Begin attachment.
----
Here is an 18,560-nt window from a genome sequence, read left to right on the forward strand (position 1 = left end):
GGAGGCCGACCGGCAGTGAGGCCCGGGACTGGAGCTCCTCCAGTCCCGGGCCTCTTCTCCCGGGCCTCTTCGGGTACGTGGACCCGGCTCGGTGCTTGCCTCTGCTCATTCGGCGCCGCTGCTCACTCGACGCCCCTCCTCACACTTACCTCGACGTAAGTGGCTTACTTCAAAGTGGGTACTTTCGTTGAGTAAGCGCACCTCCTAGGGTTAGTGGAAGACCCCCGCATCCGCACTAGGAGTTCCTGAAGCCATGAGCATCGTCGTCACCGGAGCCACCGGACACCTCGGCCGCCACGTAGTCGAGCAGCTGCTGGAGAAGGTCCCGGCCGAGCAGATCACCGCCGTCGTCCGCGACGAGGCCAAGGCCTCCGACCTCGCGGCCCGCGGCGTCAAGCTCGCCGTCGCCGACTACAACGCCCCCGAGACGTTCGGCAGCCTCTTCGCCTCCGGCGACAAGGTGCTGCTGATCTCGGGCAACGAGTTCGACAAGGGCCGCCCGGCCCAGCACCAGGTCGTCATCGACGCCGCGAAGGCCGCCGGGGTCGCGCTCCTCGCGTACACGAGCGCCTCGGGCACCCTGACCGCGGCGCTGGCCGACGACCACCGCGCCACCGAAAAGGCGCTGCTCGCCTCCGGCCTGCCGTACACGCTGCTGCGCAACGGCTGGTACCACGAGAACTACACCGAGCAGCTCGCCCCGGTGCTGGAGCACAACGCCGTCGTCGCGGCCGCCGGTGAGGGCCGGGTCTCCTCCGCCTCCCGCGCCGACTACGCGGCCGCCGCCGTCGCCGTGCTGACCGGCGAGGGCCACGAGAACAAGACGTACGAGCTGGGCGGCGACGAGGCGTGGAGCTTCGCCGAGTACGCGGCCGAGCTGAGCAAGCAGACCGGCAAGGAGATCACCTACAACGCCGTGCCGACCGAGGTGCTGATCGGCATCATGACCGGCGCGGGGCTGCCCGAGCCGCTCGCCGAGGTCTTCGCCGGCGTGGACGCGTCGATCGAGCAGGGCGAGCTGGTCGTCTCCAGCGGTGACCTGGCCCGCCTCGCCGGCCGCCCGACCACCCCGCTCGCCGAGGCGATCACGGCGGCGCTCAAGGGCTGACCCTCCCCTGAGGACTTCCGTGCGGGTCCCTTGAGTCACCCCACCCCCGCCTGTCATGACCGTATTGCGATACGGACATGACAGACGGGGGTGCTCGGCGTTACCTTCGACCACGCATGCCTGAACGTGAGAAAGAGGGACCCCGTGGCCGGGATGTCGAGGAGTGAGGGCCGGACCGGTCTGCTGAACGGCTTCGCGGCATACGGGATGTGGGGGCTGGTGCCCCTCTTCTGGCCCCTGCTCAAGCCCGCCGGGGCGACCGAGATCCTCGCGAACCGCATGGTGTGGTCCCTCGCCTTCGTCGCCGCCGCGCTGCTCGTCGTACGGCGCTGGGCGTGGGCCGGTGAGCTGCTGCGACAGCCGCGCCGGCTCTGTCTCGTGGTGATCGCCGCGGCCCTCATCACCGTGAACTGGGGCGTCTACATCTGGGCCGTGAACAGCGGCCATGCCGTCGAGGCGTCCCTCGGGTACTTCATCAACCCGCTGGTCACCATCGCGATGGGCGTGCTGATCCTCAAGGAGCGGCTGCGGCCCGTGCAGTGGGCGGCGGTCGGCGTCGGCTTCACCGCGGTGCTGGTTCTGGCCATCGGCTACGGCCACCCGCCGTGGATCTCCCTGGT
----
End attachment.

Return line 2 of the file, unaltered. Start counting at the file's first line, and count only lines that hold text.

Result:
GGAGGCCGACCGGCAGTGAGGCCCGGGACTGGAGCTCCTCCAGTCCCGGGCCTCTTCTCCCGGGCCTCTTCGGGTACGTGGACCCGGCTCGGTGCTTGCCTCTGCTCATTCGGCGCCGCTGCTCACTCGACGCCCCTCCTCACACTTACCTCGACGTAAGTGGCTTACTTCAAAGTGGGTACTTTCGTTGAGTAAGCGCACCTCCTAGGGTTAGTGGAAGACCCCCGCATCCGCACTAGGAGTTCCTGAAGCCATGAGCATCGTCGTCACCGGAGCCACCGGACACCTCGGCCGCCACGTAGTCGAGCAGCTGCTGGAGAAGGTCCCGGCCGAGCAGATCACCGCCGTCGTCCGCGACGAGGCCAAGGCCTCCGACCTCGCGGCCCGCGGCGTCAAGCTCGCCGTCGCCGACTACAACGCCCCCGAGACGTTCGGCAGCCTCTTCGCCTCCGGCGACAAGGTGCTGCTGATCTCGGGCAACGAGTTCGACAAGGGCCGCCCGGCCCAGCACCAGGTCGTCATCGACGCCGCGAAGGCCGCCGGGGTCGCGCTCCTCGCGTACACGAGCGCCTCGGGCACCCTGACCGCGGCGCTGGCCGACGACCACCGCGCCACCGAAAAGGCGCTGCTCGCCTCCGGCCTGCCGTACACGCTGCTGCGCAACGGCTGGTACCACGAGAACTACACCGAGCAGCTCGCCCCGGTGCTGGAGCACAACGCCGTCGTCGCGGCCGCCGGTGAGGGCCGGGTCTCCTCCGCCTCCCGCGCCGACTACGCGGCCGCCGCCGTCGCCGTGCTGACCGGCGAGGGCCACGAGAACAAGACGTACGAGCTGGGCGGCGACGAGGCGTGGAGCTTCGCCGAGTACGCGGCCGAGCTGAGCAAGCAGACCGGCAAGGAGATCACCTACAACGCCGTGCCGACCGAGGTGCTGATCGGCATCATGACCGGCGCGGGGCTGCCCGAGCCGCTCGCCGAGGTCTTCGCCGGCGTGGACGCGTCGATCGAGCAGGGCGAGCTGGTCGTCTCCAGCGGTGACCTGGCCCGCCTCGCCGGCCGCCCGACCACCCCGCTCGCCGAGGCGATCACGGCGGCGCTCAAGGGCTGACCCTCCCCTGAGGACTTCCGTGCGGGTCCCTTGAGTCACCCCACCCCCGCCTGTCATGACCGTATTGCGATACGGACATGACAGACGGGGGTGCTCGGCGTTACCTTCGACCACGCATGCCTGAACGTGAGAAAGAGGGACCCCGTGGCCGGGATGTCGAGGAGTGAGGGCCGGACCGGTCTGCTGAACGGCTTCGCGGCATACGGGATGTGGGGGCTGGTGCCCCTCTTCTGGCCCCTGCTCAAGCCCGCCGGGGCGACCGAGATCCTCGCGAACCGCATGGTGTGGTCCCTCGCCTTCGTCGCCGCCGCGCTGCTCGTCGTACGGCGCTGGGCGTGGGCCGGTGAGCTGCTGCGACAGCCGCGCCGGCTCTGTCTCGTGGTGATCGCCGCGGCCCTCATCACCGTGAACTGGGGCGTCTACATCTGGGCCGTGAACAGCGGCCATGCCGTCGAGGCGTCCCTCGGGTACTTCATCAACCCGCTGGTCACCATCGCGATGGGCGTGCTGATCCTCAAGGAGCGGCTGCGGCCCGTGCAGTGGGCGGCGGTCGGCGTCGGCTTCACCGCGGTGCTGGTTCTGGCCATCGGCTACGGCCACCCGCCGTGGATCTCCCTGGT